What Is Antifreeze and What Does It Do?

What is antifreeze? Put simply, antifreeze, also called coolant, is the lifeblood of your vehicle during cold winter and hot summer months. If you do not have antifreeze in your vehicle when temperatures drop, you may find yourself stranded somewhere you would rather not be. Your vehicle also may fail to start altogether. Both of these situations also happen because of overheated engines.

Understanding Antifreeze

The most common types of antifreeze are a combination of water and either ethylene glycol or polyproline glycol. Unless you are a chemist, the chemical makeup of antifreeze may not interest you much. Instead, you need to know the purpose of antifreeze. So, what does antifreeze do?

In simple terms, antifreeze circulates through your vehicle’s engine to maintain the temperature of important components. Most importantly, antifreeze keeps the temperature of your vehicle’s engine from dropping to a level that makes it difficult for the engine to do its job. That is, antifreeze prevents the engine from cooling off to a point where it may sustain significant damage. It also stops your car’s engine from overheating. Because an overheated engine can crack, having a steady supply of high-quality antifreeze coursing through the engine is vital for the overall health of your car, truck or SUV.

Antifreeze comes in a variety of colors, as manufacturers dye their products different shades. There is no distinguishable difference between neon green, pink, or orange coolant. Still, some recipes may use organic compounds that may appeal to you. Regardless of the color of antifreeze you choose, you should realize that coolant can be toxic to humans and pets. Therefore, you should not allow children, dogs or cats to drink spilled antifreeze.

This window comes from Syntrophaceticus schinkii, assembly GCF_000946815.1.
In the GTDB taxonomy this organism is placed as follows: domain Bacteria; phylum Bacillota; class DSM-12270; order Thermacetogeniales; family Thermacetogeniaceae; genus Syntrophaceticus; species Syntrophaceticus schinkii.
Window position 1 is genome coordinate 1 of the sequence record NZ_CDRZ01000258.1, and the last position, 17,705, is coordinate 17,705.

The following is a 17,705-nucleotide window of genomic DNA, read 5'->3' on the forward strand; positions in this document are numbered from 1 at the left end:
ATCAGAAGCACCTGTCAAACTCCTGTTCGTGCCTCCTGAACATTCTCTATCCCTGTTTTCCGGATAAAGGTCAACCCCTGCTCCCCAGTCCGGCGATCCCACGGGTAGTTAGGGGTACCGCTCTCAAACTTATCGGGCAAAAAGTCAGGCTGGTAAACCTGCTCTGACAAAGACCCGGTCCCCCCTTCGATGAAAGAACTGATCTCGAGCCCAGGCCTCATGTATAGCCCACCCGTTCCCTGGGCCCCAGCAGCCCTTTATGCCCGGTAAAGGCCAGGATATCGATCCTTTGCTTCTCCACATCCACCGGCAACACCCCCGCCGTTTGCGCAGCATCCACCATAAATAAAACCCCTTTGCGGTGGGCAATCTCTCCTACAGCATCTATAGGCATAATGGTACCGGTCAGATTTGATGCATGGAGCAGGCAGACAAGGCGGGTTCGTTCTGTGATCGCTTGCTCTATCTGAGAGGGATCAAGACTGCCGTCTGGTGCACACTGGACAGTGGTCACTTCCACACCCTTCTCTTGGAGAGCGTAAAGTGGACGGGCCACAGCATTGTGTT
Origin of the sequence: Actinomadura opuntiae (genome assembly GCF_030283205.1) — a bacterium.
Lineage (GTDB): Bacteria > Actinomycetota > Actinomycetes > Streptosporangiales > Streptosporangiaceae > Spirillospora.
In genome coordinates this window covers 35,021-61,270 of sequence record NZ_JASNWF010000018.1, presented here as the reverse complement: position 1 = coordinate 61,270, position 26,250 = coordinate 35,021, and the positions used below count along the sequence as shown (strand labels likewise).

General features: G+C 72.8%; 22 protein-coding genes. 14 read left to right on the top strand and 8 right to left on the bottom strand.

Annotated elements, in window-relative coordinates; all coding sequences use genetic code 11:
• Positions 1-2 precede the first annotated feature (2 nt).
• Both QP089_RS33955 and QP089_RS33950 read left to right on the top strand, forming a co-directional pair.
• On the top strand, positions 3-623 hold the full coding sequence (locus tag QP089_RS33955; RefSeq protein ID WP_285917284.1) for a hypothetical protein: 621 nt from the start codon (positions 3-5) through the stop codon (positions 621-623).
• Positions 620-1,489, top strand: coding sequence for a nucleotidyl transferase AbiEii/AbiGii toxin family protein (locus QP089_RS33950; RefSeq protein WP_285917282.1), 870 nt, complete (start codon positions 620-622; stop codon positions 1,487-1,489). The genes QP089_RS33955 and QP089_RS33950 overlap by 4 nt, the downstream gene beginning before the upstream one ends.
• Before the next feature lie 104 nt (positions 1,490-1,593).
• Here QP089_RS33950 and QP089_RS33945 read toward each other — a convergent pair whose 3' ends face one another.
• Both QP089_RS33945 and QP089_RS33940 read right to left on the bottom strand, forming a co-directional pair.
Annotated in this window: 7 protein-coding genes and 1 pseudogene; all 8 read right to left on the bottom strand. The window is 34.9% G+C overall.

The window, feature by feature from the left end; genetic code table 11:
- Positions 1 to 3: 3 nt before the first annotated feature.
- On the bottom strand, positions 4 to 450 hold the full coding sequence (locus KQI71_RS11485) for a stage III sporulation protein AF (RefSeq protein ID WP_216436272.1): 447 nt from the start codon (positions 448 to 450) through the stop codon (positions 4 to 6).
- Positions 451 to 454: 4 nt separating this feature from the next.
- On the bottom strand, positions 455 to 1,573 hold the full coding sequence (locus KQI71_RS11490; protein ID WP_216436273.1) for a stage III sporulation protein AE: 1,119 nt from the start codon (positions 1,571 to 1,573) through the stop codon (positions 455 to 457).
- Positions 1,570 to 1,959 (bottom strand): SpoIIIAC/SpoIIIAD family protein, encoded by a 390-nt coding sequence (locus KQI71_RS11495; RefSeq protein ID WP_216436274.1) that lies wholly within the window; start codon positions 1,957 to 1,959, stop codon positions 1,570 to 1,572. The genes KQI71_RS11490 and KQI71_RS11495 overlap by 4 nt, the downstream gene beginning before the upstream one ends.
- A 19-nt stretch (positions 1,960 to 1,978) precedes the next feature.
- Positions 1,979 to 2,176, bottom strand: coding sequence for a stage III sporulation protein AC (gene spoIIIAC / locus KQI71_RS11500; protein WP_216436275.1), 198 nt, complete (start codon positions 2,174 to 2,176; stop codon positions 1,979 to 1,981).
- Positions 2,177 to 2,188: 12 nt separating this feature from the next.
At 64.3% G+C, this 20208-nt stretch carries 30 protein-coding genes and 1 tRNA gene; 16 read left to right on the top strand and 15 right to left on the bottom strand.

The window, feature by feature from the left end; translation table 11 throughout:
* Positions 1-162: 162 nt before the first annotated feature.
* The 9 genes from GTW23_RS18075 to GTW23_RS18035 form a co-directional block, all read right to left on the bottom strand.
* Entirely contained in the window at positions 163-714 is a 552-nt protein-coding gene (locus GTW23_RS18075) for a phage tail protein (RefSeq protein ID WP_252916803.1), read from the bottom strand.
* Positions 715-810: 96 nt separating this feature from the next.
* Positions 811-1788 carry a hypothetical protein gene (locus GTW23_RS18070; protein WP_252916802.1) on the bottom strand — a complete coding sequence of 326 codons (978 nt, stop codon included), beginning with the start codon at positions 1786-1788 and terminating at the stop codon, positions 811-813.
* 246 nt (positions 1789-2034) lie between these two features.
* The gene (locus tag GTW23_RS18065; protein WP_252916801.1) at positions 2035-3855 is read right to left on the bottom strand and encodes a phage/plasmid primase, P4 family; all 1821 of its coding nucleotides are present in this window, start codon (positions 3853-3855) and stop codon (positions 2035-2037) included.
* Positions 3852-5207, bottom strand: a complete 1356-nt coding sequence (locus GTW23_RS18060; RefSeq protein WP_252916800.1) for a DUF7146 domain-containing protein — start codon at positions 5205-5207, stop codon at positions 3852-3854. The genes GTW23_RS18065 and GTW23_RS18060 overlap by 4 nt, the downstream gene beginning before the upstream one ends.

Using Antifreeze

Your car has a radiator that is likely located in front of its engine. Antifreeze fills the radiator to facilitate cooling. Of course, because the radiator can reach temperatures that can easily burn human skin, the radiator also has an antifreeze or coolant reservoir. When antifreeze levels are low, you can pour coolant into the reservoir without worrying about hot liquid or steam burning you.

Antifreeze travels through your vehicle’s radiator and engine in a circular fashion, powered by the water pump. Coolant starts in the radiator before moving into the engine. There, it takes on heat that your car’s internal combustion engine naturally creates. After leaving the engine, antifreeze moves past your vehicle’s heating core. The heating core is responsible for keeping your car’s passenger cabin warm when temperatures drop. After picking up heat from the engine and heating the core, antifreeze moves back into the radiator. There, heat disperses before the cycle begins again.

Differentiating Between Water and Antifreeze

As mentioned, your vehicle’s water pump circulates coolant throughout its engine cooling system. While you know that the pump moves antifreeze, you may also wonder if water would work equally as well. The simple answer is no.